During the last decade, scholars have set forth a variety of interpretations to explain how liberalism, republicanism, and several other traditions of political thought interpenetrated and interacted within the political thought of the American Founders. This essay first identifies several alternative versions of the ‘multiple traditions approach’ and then provides a retrospective and prospective analysis of the debate over the intellectual origins of the American republic. Ultimately, I argue that scholars need to explore the way in which the Founders (...)
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  42.  2
    Cemil Boyraz & Ömer Turan (2016). From System Integration to Social Integration Kurdish Challenge to Turkish Republicanism. Philosophy and Social Criticism 42 (4-5):406-418.
    The modern republican history of Turkey and its relation with the question of ethnic diversity could be understood via the tension between the processes of system integration and social integration. This article, based on Jürgen Habermas’ conceptual framework, draws the sources of such tension with reference to the Kurdish identity in Turkey since the early republican era. For this purpose, from the 1920s to the 2000s, policies and discourses of system integration aiming at a certain degree of ethnic homogenization to (...)
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  43. Alan Thomas, Liberal Republicanism and the Role of Civil Society.
    The political liberalism of Rawls and Larmore is presented as uniquely able to solve the problems of modern political theory. In the face of a plurality of reasonable comprehensive conceptions of the good, a legitimate liberal state can legislate solely on the basis of a modular conception of justice affirmed from within each reasonable conception. However, it is argued that this view, while restrictive, has to permit the promotion of its own pre-conditions. This demanding duty of civic restraint requires citizens (...)
     
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  44.  43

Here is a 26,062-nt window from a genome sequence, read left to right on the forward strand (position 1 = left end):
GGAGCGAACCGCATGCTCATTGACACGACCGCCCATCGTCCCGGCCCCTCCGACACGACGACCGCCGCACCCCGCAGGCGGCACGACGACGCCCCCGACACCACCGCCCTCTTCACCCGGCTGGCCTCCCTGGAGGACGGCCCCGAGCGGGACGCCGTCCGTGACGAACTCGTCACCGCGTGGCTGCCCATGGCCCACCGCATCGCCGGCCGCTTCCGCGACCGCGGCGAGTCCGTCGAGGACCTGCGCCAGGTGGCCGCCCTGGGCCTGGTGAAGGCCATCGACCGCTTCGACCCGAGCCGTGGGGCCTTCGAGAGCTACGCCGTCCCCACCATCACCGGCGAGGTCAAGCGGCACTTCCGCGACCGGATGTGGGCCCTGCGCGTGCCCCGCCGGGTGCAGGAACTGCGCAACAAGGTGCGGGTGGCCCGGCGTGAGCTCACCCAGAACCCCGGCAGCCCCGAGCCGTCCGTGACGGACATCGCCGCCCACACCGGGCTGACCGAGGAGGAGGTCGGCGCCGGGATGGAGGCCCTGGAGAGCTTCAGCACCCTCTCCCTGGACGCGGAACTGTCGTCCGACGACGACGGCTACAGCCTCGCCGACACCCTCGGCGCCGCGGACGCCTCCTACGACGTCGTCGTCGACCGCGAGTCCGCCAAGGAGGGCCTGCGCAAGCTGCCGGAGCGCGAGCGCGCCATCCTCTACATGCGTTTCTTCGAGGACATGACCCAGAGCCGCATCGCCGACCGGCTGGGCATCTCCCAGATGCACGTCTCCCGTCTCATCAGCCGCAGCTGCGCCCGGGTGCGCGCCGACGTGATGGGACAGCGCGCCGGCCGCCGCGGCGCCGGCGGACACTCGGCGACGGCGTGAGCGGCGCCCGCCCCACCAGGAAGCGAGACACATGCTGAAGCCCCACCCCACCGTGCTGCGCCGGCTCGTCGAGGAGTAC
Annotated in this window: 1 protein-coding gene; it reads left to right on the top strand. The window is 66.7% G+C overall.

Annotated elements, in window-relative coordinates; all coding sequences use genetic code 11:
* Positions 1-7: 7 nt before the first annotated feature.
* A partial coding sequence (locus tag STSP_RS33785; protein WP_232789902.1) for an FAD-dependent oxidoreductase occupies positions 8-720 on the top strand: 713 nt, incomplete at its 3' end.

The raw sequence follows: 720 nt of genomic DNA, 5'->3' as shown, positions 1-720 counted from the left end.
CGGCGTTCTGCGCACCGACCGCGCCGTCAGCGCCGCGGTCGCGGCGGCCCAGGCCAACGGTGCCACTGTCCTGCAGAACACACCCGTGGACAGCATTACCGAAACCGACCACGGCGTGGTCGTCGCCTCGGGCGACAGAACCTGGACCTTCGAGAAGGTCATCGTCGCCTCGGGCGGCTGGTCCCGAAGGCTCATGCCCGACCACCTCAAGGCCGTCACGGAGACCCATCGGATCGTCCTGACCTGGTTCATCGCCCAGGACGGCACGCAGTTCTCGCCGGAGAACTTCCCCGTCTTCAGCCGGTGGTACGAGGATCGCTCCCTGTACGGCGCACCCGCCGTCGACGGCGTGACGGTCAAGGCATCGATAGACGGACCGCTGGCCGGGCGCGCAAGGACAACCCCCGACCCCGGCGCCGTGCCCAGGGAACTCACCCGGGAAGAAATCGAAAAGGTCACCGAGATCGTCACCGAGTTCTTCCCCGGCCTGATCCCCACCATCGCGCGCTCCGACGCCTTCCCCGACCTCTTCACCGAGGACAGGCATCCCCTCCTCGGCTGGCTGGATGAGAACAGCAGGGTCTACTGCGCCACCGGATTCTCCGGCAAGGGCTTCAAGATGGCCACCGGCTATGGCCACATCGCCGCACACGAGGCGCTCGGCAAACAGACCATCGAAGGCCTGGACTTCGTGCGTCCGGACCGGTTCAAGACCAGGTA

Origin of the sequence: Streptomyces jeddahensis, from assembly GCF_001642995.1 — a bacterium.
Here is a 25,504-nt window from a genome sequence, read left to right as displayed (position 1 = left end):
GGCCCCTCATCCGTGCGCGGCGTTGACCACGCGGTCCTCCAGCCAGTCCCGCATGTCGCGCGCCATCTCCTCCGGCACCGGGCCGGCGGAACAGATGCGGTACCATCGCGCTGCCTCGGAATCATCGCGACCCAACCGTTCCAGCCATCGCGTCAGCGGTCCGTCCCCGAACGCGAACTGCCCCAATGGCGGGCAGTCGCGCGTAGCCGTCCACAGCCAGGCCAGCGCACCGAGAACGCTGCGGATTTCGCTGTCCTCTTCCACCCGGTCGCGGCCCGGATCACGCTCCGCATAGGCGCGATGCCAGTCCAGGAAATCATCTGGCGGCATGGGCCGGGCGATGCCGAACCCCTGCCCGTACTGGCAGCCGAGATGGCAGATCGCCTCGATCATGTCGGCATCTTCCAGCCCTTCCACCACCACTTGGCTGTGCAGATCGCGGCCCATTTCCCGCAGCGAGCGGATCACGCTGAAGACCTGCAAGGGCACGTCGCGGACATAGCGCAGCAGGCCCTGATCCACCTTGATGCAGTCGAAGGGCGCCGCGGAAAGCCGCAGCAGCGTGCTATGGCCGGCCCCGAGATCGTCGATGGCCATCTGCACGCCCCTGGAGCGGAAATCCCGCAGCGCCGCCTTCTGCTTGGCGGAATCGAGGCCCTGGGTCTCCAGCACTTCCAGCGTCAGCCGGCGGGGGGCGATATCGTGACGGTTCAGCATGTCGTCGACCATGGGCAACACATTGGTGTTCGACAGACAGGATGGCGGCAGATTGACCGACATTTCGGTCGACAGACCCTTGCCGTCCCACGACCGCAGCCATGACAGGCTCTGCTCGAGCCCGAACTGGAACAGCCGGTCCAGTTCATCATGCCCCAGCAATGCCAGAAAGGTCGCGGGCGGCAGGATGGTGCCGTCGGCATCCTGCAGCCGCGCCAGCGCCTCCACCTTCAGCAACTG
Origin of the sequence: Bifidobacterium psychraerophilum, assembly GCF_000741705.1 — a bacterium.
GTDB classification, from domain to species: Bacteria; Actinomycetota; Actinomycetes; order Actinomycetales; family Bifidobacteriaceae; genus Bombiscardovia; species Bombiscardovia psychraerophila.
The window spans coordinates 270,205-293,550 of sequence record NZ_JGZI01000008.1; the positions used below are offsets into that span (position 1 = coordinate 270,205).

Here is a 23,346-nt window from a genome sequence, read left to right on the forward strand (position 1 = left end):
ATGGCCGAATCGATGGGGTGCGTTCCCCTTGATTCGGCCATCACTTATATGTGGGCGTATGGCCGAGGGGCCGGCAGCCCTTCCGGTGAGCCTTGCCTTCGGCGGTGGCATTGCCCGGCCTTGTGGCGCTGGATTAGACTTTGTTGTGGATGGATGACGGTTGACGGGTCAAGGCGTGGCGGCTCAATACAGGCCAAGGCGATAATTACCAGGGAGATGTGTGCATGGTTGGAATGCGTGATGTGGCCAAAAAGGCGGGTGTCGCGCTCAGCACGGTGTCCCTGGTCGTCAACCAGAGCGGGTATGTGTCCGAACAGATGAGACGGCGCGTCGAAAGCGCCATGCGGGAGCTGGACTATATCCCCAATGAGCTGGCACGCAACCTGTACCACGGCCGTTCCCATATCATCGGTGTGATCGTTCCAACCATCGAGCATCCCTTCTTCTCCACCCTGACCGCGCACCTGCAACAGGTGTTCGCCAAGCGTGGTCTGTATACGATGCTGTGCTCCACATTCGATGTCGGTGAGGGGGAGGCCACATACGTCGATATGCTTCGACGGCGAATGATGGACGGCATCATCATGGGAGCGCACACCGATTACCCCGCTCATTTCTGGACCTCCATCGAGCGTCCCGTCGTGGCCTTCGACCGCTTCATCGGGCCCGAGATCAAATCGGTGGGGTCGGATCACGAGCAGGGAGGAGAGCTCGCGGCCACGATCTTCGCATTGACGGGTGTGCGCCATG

Reidar Maliks (2009). Prussian Polis: Kant's Democratic Republicanism. Philosophy and Social Criticism 35 (4):427-445.
    This article argues that Kant's republicanism provides a foundation for democratic procedures. The conclusion is reached through an investigation of Critique of the Power of Judgment, which allows us to interpret Kant's notion of the state as a self-determining organic community, and not merely an aggregate of individuals. The article rejects Isaiah Berlin's interpretation of Kant as an authoritarian thinker, and reveals a republican theory centered on liberal freedom expressed within a self-organizing political community.
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  45.  15
    Alexander Schmidt (2009). The Liberty of the Ancients? Friedrich Schiller and Aesthetic Republicanism. History of Political Thought 30 (2):286-314.
    Schiller's political thought has been subject to conflicting interpretations. Taking Schiller's historical essay The Legislation of Lycurgus and Solon as a point of departure, this article locates him more precisely within the context of eighteenth-century debates on republicanism and moral philosophy. One of Schiller's central criteria in the evaluation of different republics is the question of how they comply with man's sensual and passionate nature. By attacking Sparta's constitution as despotic and unfit to meet human self-realization, he dissociated himself (...)